What a work list

EDITORIALS 

BY ART CULLEN

Our friend and Storm Lake native Jesse Case, who leads most of the Teamsters in Iowa, compiled a list of 25 actions by the Iowa Legislature and governor (all Republican, all overreach) that add up to disaster for the state, working-class folks especially so. He uses it on his stump speech around the state. It is so disturbing viewed as a list we shamelessly are expropriating it, to wit:

• Created barriers and reduced workers compensation for all future injured workers.

• Cut funding for community colleges.

• Saw to it that funding for the University of Iowa and Iowa State University is now at its lowest level since 1998.

• Cut vocational rehabilitation funding, hurting people with disabilities and our economy.

• Took away access to Planned Parenthood for birth control, cancer screenings and other preventative health services.

• Cut funds for our two remaining mental health institutions in Cherokee and Independence.

• Cut funds for field investigations of child abuse and elder abuse.

• Cut water quality funding.

• Cut budgets for courts, corrections, public safety and human services, and emptied the Cultural Trust Fund.

• Short-changed Iowa’s public schools with the third-lowest school aid increase ever (1.1%).

• Prohibited local governments from using pre-qualification for project bidders.

• Cut state funding for services to survivors of domestic abuse and sexual assault by 26%.

• Eliminated the Watershed Improvement Review program, and slashed natural resource funding by 25% ($4 million cut).

• Circumvented “Buy American” and “prevailing wage” rules for road projects.

• Took away bargaining rights from more than 180,000 public service workers.

• Reduced the minimum wage for 65,000 Iowans by repealing all local wage ordinances.

• Created new government barriers to voting.

• Took away outreach for our children’s health insurance program, HAWK-I.

• Cut funds for nursing home inspections by $270,000.

• Cut funds for food safety inspections by $700,000.

• Cut the Iowa Flood Center by $300,000.

• Reduced National Guard tuition assistance by $1 million.

• Cut local hospital reimbursements by $27 million.

• Cut reimbursements to local nursing homes.

• Cut veterans home ownership assistance by 20% ($500,000).

That’s a lot of work to get done. We recall most of these items, but not all of them. We remember shuddering at what was going on, with nothing to block the harm or even slow it down. We can’t go on like this. We need big changes next year.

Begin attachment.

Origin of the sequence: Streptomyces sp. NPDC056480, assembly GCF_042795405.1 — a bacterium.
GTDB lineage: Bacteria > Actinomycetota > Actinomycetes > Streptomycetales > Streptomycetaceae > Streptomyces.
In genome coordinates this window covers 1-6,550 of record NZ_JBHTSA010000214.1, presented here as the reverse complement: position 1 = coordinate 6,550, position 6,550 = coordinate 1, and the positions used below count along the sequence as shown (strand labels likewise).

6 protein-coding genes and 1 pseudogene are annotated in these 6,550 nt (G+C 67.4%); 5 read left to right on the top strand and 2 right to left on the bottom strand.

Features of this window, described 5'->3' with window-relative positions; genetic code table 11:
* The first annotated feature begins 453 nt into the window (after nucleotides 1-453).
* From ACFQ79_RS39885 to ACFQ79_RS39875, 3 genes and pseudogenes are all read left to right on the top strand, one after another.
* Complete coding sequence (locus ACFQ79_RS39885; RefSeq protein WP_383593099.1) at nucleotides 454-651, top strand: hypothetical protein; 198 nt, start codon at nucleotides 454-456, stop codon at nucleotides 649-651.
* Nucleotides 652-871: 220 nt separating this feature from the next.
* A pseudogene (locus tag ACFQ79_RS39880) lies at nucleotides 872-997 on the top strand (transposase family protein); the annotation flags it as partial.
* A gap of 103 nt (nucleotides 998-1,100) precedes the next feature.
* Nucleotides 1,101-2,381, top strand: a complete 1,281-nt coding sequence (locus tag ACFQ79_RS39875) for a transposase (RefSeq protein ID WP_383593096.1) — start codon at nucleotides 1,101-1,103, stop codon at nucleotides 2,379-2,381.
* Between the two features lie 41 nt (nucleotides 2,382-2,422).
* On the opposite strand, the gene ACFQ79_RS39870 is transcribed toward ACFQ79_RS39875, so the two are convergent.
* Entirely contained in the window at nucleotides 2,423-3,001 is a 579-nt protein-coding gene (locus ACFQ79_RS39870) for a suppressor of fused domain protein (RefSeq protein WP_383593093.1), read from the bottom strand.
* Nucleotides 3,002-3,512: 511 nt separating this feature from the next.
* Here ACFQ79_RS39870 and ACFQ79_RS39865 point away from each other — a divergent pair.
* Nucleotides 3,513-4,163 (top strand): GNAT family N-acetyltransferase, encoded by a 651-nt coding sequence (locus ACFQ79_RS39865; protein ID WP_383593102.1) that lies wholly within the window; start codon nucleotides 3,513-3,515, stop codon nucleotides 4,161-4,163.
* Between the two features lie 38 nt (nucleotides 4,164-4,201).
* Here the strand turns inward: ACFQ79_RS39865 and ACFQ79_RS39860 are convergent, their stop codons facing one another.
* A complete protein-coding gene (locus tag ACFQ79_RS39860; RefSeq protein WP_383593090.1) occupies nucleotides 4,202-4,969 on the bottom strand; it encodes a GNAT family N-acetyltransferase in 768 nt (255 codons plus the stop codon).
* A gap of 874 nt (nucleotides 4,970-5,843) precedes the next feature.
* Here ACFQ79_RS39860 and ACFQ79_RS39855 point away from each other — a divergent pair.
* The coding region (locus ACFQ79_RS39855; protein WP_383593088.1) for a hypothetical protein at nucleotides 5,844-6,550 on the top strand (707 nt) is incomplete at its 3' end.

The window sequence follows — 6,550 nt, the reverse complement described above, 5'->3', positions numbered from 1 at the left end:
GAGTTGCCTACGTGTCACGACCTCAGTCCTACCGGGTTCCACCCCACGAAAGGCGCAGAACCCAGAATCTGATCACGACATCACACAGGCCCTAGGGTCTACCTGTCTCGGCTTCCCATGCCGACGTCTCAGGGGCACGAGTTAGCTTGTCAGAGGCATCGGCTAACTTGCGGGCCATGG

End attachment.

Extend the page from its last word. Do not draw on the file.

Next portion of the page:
More growing pains

The Storm Lake School District has good problems to manage. Enrollment at the elementary school is up 7% this school year compared to last, and the kindergarten class crested over 200 students. Yet the elementary school was full before enrollment was counted, and after the count we find 60 more elementary students. That’s three class sections. Our early childhood facilities (East School and the Gingerbread House) are ill-fitted for today’s education environment. We need new facilities. That’s what the numbers should tell any of us.

Supt. Carl Turner and the school board have been studying the issue for a couple years. They would like to rely on renewal of a local option sales tax for another 30 years in the next session of the legislature. Our representatives are well aware of the need for that sales tax to renew. But you cannot be certain until it is signed by the governor. The alternative to finding more than $20 million is through steep increases in property taxes, which must be approved in a bond referendum that requires 60% voter approval. That is a high bar for any district to meet these days — appropriately high, because property taxes are the worst and most regressive kind of tax.

The sales tax is popular in rural areas, it is needed in urban areas, and it is vital to Storm Lake as it grows. The only reason not to approve a renewal is the politics of endorsing a tax, any tax, in the current crazy political environment. This tax is proven, it is acceptable to almost everyone, and it is needed. The enrollment numbers remind us of that.